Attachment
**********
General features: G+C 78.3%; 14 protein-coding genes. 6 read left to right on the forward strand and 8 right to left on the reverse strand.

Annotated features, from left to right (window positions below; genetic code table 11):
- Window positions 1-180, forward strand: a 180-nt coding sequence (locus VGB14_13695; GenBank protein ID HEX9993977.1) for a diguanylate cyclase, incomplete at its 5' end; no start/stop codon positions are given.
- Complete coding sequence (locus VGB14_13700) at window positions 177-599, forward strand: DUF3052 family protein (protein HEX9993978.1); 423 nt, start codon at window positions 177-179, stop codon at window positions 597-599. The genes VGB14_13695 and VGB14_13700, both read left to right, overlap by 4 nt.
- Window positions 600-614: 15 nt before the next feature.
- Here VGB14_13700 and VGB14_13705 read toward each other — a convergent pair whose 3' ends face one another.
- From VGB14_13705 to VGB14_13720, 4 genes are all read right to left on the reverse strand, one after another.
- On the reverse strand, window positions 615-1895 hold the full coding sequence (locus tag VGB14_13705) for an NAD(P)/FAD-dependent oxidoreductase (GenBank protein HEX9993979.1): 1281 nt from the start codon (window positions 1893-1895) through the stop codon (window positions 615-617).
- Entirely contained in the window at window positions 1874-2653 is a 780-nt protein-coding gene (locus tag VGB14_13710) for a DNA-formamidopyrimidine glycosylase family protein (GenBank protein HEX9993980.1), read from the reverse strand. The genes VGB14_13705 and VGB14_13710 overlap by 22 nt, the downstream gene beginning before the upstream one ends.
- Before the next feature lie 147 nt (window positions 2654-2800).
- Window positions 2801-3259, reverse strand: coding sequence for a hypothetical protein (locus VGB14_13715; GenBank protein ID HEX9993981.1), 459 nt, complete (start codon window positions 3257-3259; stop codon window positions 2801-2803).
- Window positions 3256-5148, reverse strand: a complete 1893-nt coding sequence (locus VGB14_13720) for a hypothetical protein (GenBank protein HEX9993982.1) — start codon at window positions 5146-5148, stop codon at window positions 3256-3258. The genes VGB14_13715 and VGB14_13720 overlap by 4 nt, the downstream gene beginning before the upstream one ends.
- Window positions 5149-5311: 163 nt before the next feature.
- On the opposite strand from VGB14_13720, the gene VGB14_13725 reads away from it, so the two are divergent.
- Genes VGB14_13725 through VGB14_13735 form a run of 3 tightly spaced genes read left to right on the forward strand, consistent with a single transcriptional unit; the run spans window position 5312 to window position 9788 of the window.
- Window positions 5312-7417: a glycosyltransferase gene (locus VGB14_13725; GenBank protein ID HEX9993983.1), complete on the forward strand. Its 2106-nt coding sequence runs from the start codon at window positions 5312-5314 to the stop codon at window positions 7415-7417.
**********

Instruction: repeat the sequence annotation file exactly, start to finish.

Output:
General features: G+C 78.3%; 14 protein-coding genes. 6 read left to right on the forward strand and 8 right to left on the reverse strand.

Annotated features, from left to right (window positions below; genetic code table 11):
- Window positions 1-180, forward strand: a 180-nt coding sequence (locus VGB14_13695; GenBank protein ID HEX9993977.1) for a diguanylate cyclase, incomplete at its 5' end; no start/stop codon positions are given.
- Complete coding sequence (locus VGB14_13700) at window positions 177-599, forward strand: DUF3052 family protein (protein HEX9993978.1); 423 nt, start codon at window positions 177-179, stop codon at window positions 597-599. The genes VGB14_13695 and VGB14_13700, both read left to right, overlap by 4 nt.
- Window positions 600-614: 15 nt before the next feature.
- Here VGB14_13700 and VGB14_13705 read toward each other — a convergent pair whose 3' ends face one another.
- From VGB14_13705 to VGB14_13720, 4 genes are all read right to left on the reverse strand, one after another.
- On the reverse strand, window positions 615-1895 hold the full coding sequence (locus tag VGB14_13705) for an NAD(P)/FAD-dependent oxidoreductase (GenBank protein HEX9993979.1): 1281 nt from the start codon (window positions 1893-1895) through the stop codon (window positions 615-617).
- Entirely contained in the window at window positions 1874-2653 is a 780-nt protein-coding gene (locus tag VGB14_13710) for a DNA-formamidopyrimidine glycosylase family protein (GenBank protein HEX9993980.1), read from the reverse strand. The genes VGB14_13705 and VGB14_13710 overlap by 22 nt, the downstream gene beginning before the upstream one ends.
- Before the next feature lie 147 nt (window positions 2654-2800).
- Window positions 2801-3259, reverse strand: coding sequence for a hypothetical protein (locus VGB14_13715; GenBank protein ID HEX9993981.1), 459 nt, complete (start codon window positions 3257-3259; stop codon window positions 2801-2803).
- Window positions 3256-5148, reverse strand: a complete 1893-nt coding sequence (locus VGB14_13720) for a hypothetical protein (GenBank protein HEX9993982.1) — start codon at window positions 5146-5148, stop codon at window positions 3256-3258. The genes VGB14_13715 and VGB14_13720 overlap by 4 nt, the downstream gene beginning before the upstream one ends.
- Window positions 5149-5311: 163 nt before the next feature.
- On the opposite strand from VGB14_13720, the gene VGB14_13725 reads away from it, so the two are divergent.
- Genes VGB14_13725 through VGB14_13735 form a run of 3 tightly spaced genes read left to right on the forward strand, consistent with a single transcriptional unit; the run spans window position 5312 to window position 9788 of the window.
- Window positions 5312-7417: a glycosyltransferase gene (locus VGB14_13725; GenBank protein ID HEX9993983.1), complete on the forward strand. Its 2106-nt coding sequence runs from the start codon at window positions 5312-5314 to the stop codon at window positions 7415-7417.